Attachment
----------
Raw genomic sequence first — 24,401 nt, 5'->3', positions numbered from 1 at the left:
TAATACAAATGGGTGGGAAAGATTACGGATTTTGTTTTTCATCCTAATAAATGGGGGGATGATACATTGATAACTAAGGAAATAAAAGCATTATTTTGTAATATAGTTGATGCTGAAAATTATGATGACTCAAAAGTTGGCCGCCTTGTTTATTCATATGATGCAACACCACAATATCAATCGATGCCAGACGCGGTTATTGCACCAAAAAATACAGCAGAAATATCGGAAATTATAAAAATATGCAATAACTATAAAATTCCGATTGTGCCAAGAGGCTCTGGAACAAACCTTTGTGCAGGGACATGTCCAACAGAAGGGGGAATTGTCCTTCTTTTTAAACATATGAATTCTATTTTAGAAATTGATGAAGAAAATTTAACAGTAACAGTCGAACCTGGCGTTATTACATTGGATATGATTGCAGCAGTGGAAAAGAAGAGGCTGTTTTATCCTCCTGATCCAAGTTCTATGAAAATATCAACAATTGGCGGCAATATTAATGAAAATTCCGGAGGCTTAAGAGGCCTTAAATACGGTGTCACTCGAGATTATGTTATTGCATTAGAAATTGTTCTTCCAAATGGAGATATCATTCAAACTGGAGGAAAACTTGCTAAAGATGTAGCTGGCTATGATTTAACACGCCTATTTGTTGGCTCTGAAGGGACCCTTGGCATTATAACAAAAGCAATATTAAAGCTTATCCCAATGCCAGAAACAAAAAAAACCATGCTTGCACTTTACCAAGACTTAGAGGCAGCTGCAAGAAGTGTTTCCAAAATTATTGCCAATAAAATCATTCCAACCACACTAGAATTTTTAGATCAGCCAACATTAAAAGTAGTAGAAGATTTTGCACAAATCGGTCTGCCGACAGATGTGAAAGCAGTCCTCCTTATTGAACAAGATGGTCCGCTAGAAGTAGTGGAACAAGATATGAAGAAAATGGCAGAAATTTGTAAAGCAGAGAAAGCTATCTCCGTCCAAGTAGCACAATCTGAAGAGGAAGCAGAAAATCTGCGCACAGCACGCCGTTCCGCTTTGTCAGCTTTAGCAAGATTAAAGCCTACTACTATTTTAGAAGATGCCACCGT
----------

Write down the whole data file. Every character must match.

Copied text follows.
Raw genomic sequence first — 24,401 nt, 5'->3', positions numbered from 1 at the left:
TAATACAAATGGGTGGGAAAGATTACGGATTTTGTTTTTCATCCTAATAAATGGGGGGATGATACATTGATAACTAAGGAAATAAAAGCATTATTTTGTAATATAGTTGATGCTGAAAATTATGATGACTCAAAAGTTGGCCGCCTTGTTTATTCATATGATGCAACACCACAATATCAATCGATGCCAGACGCGGTTATTGCACCAAAAAATACAGCAGAAATATCGGAAATTATAAAAATATGCAATAACTATAAAATTCCGATTGTGCCAAGAGGCTCTGGAACAAACCTTTGTGCAGGGACATGTCCAACAGAAGGGGGAATTGTCCTTCTTTTTAAACATATGAATTCTATTTTAGAAATTGATGAAGAAAATTTAACAGTAACAGTCGAACCTGGCGTTATTACATTGGATATGATTGCAGCAGTGGAAAAGAAGAGGCTGTTTTATCCTCCTGATCCAAGTTCTATGAAAATATCAACAATTGGCGGCAATATTAATGAAAATTCCGGAGGCTTAAGAGGCCTTAAATACGGTGTCACTCGAGATTATGTTATTGCATTAGAAATTGTTCTTCCAAATGGAGATATCATTCAAACTGGAGGAAAACTTGCTAAAGATGTAGCTGGCTATGATTTAACACGCCTATTTGTTGGCTCTGAAGGGACCCTTGGCATTATAACAAAAGCAATATTAAAGCTTATCCCAATGCCAGAAACAAAAAAAACCATGCTTGCACTTTACCAAGACTTAGAGGCAGCTGCAAGAAGTGTTTCCAAAATTATTGCCAATAAAATCATTCCAACCACACTAGAATTTTTAGATCAGCCAACATTAAAAGTAGTAGAAGATTTTGCACAAATCGGTCTGCCGACAGATGTGAAAGCAGTCCTCCTTATTGAACAAGATGGTCCGCTAGAAGTAGTGGAACAAGATATGAAGAAAATGGCAGAAATTTGTAAAGCAGAGAAAGCTATCTCCGTCCAAGTAGCACAATCTGAAGAGGAAGCAGAAAATCTGCGCACAGCACGCCGTTCCGCTTTGTCAGCTTTAGCAAGATTAAAGCCTACTACTATTTTAGAAGATGCCACCGT